Sunday, June 30, 2013

Introducing "The Warbler Guide" (Tom Stephenson & Scott Whittle; illustrated by Catherine Hamilton)

…..and kudos to the authors: Tom Stephenson and Scott Whittle (and primary illustrator Catherine Hamilton) (Princeton University Press, 2013…

Compliments aplenty…..plentitude of 
excellent, new features and chapters in this guide that are NOT present in other wood-warbler publications distributed since the 1960s.

I have some qualification remarks related to subspecies and their graphic representation in the maps corresponding to each species.

But, otherwise, Thumbs Up.

And I will not further borrow your eyeballs here with more details about this Must Read & Must Have guide (for wood-warbler aficionados)….yet, please feel free to note that I am writing a review.

Please email me privately, if you wish to receive it — and I'll send it to you as an attachment in the future and/or provide a link to a web site where my review appears. My seven-year wood-warbler-centric blog also will host the review soon:….while my web site already contains a Warbler ID Tips text button link (three tables for ~50 USA wood-warblers).

Regards and good birding (indeed), Daniel, 
who notes the authors must believe the AOU is soon planning on hitting the delete key for the Yellow-breasted Chat……and removing it from the wood-warbler family/Parulidae family, given this species is NOT included in the wood-warbler section 
{Instead, the authors feature the Yellow-breasted Chat among other taxa in a chapter titled "Similar Non-Warbler Species" (!)}

Sunday, June 16, 2013

Warbler Guy, what are some techniques I can use to increase my ability to remember warbler songs and commit them to my long-term memory? Birding by ear tips you recommend?

Excellent question, Bernice (in Chicago).

Everyone’s different, I have discovered, in terms of learning style in the field and progressing toward a Master’s of Science in IDing Birds By Ear.

That’s why I offer 10 diverse hints in my Top Ten Tips To Improving Your Birding By Ear handout that’s free at my web site:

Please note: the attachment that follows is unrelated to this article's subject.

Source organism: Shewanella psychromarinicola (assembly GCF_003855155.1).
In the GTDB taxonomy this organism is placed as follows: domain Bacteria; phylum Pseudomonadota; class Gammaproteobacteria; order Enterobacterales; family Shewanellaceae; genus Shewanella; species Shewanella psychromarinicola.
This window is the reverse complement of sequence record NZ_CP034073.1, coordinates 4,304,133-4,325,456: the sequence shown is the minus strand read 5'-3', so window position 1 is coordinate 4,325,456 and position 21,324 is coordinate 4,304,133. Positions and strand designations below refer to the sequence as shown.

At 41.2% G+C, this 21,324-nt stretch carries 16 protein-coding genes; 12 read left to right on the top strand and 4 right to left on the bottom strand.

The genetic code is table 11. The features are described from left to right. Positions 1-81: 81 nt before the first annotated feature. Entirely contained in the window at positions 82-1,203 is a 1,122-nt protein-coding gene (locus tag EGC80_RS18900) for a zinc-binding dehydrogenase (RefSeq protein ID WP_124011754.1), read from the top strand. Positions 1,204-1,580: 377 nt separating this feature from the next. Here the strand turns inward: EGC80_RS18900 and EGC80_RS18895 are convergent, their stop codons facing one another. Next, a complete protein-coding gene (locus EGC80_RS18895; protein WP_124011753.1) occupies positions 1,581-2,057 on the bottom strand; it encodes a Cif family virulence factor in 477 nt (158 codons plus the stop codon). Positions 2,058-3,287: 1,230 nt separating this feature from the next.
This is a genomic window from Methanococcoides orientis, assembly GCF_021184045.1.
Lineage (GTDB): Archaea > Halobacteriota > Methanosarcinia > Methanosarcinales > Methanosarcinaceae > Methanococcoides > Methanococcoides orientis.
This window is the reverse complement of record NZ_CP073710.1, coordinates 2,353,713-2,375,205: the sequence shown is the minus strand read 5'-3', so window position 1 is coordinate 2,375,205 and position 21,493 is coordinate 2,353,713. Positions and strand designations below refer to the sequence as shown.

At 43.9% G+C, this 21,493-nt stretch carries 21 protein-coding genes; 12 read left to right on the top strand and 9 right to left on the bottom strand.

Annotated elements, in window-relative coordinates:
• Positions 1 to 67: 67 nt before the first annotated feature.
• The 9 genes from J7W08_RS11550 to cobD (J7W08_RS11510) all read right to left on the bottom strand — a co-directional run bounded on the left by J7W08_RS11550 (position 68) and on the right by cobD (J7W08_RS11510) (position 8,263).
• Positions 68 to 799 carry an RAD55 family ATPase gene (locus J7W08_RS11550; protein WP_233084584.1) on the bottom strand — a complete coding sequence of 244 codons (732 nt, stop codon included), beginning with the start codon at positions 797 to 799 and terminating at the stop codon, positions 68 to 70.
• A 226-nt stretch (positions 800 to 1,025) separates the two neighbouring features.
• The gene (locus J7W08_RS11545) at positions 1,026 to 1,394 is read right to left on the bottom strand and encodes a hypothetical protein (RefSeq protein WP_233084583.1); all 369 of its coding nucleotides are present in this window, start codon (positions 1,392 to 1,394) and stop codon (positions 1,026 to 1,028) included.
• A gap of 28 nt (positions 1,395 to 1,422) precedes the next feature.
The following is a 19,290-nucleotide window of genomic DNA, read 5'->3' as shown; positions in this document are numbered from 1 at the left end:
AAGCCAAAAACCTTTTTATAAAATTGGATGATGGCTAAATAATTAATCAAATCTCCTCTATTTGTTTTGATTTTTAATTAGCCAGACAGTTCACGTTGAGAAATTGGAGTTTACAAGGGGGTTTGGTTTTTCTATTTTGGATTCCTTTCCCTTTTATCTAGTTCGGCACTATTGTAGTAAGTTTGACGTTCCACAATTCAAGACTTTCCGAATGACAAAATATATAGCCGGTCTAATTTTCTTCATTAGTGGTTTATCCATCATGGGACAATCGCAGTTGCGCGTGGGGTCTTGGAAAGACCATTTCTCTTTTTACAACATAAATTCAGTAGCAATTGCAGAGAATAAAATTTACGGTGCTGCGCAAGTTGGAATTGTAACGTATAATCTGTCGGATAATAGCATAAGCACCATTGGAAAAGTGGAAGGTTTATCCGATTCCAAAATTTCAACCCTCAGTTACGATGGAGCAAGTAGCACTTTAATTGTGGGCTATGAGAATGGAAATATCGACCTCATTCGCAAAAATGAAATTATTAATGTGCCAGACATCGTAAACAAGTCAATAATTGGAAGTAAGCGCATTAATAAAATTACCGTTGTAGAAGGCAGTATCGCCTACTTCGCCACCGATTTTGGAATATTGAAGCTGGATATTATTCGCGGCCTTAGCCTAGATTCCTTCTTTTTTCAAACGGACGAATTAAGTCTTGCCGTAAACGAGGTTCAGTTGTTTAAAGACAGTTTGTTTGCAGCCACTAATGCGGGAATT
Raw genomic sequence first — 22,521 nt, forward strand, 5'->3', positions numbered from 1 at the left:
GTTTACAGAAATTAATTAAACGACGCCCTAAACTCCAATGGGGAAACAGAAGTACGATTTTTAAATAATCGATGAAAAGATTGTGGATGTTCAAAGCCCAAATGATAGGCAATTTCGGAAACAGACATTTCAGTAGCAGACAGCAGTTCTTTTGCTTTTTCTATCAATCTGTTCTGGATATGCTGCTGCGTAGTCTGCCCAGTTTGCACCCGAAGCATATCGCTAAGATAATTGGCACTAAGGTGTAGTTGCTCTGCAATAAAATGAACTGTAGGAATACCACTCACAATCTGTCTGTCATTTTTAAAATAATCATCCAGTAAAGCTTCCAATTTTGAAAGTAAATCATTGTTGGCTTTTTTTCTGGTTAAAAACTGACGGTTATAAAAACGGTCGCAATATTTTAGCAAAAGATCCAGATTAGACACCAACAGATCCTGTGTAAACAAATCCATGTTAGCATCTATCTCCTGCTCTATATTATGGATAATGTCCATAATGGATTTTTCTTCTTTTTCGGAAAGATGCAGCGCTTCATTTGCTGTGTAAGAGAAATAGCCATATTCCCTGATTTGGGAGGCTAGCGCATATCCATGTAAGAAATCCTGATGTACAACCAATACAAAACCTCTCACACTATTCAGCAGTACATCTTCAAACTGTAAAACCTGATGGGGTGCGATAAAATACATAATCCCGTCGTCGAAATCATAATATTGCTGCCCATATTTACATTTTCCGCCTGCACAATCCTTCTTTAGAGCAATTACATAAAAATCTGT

(NOTE: As of 6/30/13, this handout is temporarily missing from my web site. It will soon reappear, so, meanwhile, please email me at the following # if you wish to receive it from me:
danieledelstein at (use an @ symbol, of course, to replace the word "at" on the left in my email #.) 

There, first click on “Birding Links,” and when the next screen shows a menu of files, click on Top Ten Tips To Improving Your Birding By Ear to access it and/or print it.

As a prequel to what you’ll read, here’s one tip among the 10:

#5. “Draw” bird vocalizations using your own “short-hand” notation marks, ala the chapter in Sibley’s Birding Basics (i.e., a quasi-sonogram shorthand method that he introduces). After your birding foray and when you’re out of the field, use these written notation marks while listening to songs/calls on media (e.g., CDs) to ID the species you heard and/or better learn their song/call patterns.

Saturday, June 8, 2013

Warbler Guy, are any wood-warbler names changing soon? Will pending American Ornithological Union (AOU) name change proposals for vote in July, 2013 include wood-warbler species?

Good news, Hank (in Boston): No pending wood-warbler name changes are on the front burner (or back burner).

But if you wish to see the other potential avian name changes that may soon occur in the AOU area, see:

Then again, if you’re into wood-warbler name changes, here’s a quick quiz:

Before all the Dendroica USA-based wood-warbler members were whacked and joined the lone Setophaga member to make 22 in this genus within the USA*, which “lone eagle” is no longer lonely?

In other words, until recently there was one Setophaga genus member and it was and is a common wood-warbler species. Its name?

For the answer, email me (danieledelstein at or come back here in the next week. I’ll post the answer.

OK, see you on the trail....have binos will travel.

(* = Other, additional species in the Setophaga genus occur outside the USA.)